KP: When you write songs, do the lyrics come first or does the music?

KS: A good song depends on the lyrics. When you have a good lyric, the song could be anything—it could be a country song, it could be a pop song, a blues song, you can mold it any way you want, so it’s all down to the lyrics. I write every morning, and that’s the first thing I do. I keep my antenna up all the time—what people are saying, what people are reading, looking for something you can use in a song.  You have to always be in that sort of perpetual artistic state of mind. Nothing might be happening for two weeks, but you are in that state of mind anyway, and so eventually something happens. On top of that, I’m always listening to music because I’m looking for inspiration. Once you’ve got a lyric, then sometimes you don’t understand the lyric tones you’ve just written down. You don’t realize it should be a slow blues, you don’t realize it should be an up-tempo song or a ballad, or what have you. Sometimes it takes a while to understand the song that you’re doing. So many of the songs do morph into one thing or another. Sometimes you write lyrics down and then it’s done, but other times, a song could go through half a dozen transformations. The writing is important. I enjoy the writing. I start with the lyric, and once I’ve got the lyric, I start jamming around, and then I realize it goes along very nicely with that and then you bring in your own individuality to try to make it somewhat more interesting.

KP: Let’s talk about a couple songs off You Should Have Been There. The first song, “When It Rains,” is from the album Strange Dreams that came out in 2003.

KS: Yeah that’s right. It has a very nice cool riff. That’s another thing when I write that I like to have a musical hook, you know, a good riff. I may have had the riff and the lyrics, and I just meld them together.

KP: I’m no songwriter, but what I have heard from songwriters is that the song tries to tell you what it wants to be, and it’s up to you to figure it out.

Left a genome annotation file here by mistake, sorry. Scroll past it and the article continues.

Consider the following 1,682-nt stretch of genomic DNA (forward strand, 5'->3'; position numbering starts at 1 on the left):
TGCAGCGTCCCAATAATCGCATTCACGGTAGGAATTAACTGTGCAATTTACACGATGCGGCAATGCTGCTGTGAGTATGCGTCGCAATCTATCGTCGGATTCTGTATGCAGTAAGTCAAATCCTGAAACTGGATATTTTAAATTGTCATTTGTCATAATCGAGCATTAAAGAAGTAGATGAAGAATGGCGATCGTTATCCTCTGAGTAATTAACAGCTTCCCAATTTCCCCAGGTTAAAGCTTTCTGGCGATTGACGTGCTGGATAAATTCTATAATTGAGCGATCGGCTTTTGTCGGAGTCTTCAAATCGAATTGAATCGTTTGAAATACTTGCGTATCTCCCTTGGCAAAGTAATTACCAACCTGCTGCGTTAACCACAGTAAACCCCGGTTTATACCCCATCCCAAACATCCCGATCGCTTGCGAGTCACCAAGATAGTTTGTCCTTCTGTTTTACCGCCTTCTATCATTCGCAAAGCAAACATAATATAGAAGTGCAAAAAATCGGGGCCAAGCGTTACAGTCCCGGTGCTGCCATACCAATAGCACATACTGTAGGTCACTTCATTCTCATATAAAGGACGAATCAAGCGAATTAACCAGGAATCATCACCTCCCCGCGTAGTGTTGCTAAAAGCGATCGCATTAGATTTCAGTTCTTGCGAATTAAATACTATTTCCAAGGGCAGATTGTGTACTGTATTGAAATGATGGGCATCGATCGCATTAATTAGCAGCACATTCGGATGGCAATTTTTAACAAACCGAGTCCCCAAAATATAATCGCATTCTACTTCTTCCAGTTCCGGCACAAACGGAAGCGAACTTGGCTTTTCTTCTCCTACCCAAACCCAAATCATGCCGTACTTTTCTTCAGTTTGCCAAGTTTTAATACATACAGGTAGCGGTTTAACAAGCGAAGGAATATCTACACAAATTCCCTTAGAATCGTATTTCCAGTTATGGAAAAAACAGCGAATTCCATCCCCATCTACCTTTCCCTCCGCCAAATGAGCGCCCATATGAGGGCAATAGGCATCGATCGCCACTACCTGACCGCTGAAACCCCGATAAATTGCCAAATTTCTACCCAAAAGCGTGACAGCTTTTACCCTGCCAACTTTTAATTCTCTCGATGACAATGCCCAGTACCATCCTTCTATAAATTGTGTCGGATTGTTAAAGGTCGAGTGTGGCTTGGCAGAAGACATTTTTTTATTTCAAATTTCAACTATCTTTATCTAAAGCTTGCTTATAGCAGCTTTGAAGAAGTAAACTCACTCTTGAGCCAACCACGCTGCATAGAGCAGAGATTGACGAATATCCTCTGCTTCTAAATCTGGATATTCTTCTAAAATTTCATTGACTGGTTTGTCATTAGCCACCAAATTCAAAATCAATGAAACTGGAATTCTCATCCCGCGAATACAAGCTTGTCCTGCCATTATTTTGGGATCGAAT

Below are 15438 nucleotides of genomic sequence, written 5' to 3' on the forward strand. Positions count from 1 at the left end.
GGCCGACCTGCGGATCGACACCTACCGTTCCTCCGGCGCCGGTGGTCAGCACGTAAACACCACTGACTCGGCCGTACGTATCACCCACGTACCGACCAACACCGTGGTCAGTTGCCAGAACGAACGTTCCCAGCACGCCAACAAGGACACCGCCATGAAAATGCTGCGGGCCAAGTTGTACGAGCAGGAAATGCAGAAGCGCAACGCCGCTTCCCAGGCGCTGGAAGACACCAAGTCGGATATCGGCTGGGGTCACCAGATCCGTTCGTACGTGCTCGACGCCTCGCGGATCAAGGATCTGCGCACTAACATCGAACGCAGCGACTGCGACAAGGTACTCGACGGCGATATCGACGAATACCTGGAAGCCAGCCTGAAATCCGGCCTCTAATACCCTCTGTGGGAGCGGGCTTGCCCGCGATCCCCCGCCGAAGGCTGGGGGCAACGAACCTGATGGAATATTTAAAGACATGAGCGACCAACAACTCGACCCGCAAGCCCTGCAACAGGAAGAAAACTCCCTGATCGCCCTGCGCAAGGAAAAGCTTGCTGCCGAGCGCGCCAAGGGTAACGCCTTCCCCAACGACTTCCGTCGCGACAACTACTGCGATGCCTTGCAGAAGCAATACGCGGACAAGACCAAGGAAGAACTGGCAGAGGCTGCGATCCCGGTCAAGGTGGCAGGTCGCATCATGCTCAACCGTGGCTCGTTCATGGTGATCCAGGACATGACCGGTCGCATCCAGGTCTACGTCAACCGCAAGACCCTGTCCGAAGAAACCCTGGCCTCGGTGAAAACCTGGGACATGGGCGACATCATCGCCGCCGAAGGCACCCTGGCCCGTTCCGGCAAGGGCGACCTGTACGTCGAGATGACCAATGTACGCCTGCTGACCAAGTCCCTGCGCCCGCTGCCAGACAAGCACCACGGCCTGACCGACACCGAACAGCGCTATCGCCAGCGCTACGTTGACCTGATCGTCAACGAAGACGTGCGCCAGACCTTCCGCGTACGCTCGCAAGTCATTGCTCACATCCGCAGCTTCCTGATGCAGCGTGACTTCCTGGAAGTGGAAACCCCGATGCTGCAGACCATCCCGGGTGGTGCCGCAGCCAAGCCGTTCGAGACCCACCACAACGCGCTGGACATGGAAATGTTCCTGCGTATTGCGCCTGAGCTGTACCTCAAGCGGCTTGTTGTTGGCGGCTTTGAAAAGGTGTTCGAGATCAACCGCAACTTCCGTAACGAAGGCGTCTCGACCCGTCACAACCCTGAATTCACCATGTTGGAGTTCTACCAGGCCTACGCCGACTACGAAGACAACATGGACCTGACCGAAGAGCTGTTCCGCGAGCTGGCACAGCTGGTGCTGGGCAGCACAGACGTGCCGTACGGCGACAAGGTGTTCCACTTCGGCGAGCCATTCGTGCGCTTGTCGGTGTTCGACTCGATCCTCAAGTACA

KS: It’s very true. Certainly, I’m not a songwriter like a singer songwriter type of guy—those guys just amaze me. I’m just a blues-rock guy. But that’s difficult to do, let me tell you, because it’s all been done before so you got to figure out some way of doing it. That’s the hard thing with blues rock because the boundaries are set within the blues framework.  Essentially all the stuff I write are blues songs; it just so happens that I might rock out a bit. So, there are parameters for blues songs that you have to write within, and I think a singer songwriter has very little parameters to worry about—you can sing about fried tomatoes if you want to, but you can’t sing about fried tomatoes in blues (laughs).

KP: Tell us more about the parameters you have to operate within a blues framework.

KS: Most songs are about relationships—Bob Dylan has written millions of songs, and a lot of those are about relationships—but it’s especially true with the blues. And with blues, you have a 12-bar framework and a form to work within. It’s a about finding something we all know about but saying it a little bit differently. One of the songs off the Witchy Feeling album is a bayou song. How do you write a bayou song—it’s all been done!  It’s great fun to be able to say something within the parameters of the genre to write about. Like the lead-off track from Witchy Feeling, “Why do you do Hoodoo Me?” Well, it’s a hoodoo song, and surely, they have all been done before. I like writing a song with the genre we all know and the imagery we’re all familiar with but give it a completely fresh take. It’s the same with guitar playing—can you bring something fresh to it? That’s the challenge for me in blues rock is to is to say or play something fresh.

KP: I had a lot of fun last year when Witchy Feeling came out in telling people, “Why are you Hoodooing Me?”